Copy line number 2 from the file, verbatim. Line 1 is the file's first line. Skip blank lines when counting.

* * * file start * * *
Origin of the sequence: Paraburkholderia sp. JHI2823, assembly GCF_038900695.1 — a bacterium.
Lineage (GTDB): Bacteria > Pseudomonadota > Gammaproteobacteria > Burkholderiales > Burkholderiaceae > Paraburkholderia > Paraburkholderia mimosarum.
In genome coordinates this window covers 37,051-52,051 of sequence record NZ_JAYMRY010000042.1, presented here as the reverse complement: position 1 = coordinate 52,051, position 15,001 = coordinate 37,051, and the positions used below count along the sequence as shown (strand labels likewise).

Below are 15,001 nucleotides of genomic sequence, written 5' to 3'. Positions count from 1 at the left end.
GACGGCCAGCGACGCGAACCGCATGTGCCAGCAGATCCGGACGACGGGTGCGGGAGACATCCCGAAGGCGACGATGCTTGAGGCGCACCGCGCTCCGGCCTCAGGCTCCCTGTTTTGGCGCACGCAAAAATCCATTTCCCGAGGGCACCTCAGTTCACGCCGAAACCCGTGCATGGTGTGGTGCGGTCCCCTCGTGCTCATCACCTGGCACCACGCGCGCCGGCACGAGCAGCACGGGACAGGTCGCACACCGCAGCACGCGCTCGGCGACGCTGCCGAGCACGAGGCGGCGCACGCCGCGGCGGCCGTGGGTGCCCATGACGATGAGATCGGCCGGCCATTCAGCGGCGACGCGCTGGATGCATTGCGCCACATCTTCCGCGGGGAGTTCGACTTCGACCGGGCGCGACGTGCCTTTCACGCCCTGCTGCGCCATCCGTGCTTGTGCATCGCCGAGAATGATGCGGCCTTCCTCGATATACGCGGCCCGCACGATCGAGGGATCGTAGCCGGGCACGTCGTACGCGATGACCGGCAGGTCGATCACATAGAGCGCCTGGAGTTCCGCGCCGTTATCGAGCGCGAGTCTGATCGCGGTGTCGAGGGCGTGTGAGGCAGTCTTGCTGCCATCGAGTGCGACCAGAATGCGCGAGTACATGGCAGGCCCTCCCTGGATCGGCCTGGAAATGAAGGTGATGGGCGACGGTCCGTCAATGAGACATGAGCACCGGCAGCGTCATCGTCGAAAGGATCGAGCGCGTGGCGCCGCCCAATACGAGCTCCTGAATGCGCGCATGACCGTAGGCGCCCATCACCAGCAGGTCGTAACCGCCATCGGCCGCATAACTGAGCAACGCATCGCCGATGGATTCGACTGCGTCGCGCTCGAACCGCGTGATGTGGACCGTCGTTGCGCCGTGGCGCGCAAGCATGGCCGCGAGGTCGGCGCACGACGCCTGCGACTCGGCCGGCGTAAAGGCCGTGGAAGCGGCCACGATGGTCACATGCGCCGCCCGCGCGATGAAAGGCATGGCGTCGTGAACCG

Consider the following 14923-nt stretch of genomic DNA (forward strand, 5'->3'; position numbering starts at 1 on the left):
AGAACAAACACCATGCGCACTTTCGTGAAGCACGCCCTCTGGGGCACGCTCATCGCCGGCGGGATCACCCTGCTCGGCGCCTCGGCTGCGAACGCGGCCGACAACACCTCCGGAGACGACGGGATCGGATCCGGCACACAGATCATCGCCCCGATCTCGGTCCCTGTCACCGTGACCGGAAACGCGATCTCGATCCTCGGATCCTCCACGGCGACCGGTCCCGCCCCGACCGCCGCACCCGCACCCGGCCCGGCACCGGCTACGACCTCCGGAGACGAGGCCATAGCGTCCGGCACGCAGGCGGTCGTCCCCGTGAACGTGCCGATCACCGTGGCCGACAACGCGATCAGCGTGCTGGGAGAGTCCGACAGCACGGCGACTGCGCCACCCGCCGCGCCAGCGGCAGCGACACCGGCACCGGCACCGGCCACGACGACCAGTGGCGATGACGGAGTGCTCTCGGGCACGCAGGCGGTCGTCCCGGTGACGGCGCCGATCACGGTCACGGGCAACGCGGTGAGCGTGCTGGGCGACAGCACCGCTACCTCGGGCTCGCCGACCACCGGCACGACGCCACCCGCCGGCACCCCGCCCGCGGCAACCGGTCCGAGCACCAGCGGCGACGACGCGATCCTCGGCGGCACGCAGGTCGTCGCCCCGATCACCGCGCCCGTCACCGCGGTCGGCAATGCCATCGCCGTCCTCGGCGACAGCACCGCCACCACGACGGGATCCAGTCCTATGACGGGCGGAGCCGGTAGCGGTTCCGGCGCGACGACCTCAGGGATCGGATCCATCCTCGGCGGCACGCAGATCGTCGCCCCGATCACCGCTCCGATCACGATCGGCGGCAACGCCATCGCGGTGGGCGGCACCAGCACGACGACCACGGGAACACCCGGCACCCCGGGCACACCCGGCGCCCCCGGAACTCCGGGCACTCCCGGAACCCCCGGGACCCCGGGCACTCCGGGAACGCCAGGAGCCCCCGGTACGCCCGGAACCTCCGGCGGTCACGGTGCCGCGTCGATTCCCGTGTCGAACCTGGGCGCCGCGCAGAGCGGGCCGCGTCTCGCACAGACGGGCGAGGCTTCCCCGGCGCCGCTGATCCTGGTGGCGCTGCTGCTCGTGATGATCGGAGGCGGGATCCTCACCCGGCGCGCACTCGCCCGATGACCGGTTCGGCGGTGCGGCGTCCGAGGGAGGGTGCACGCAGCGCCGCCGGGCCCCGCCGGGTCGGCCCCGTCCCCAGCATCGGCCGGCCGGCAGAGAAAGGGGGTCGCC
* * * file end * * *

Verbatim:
Lineage (GTDB): Bacteria > Pseudomonadota > Gammaproteobacteria > Burkholderiales > Burkholderiaceae > Paraburkholderia > Paraburkholderia mimosarum.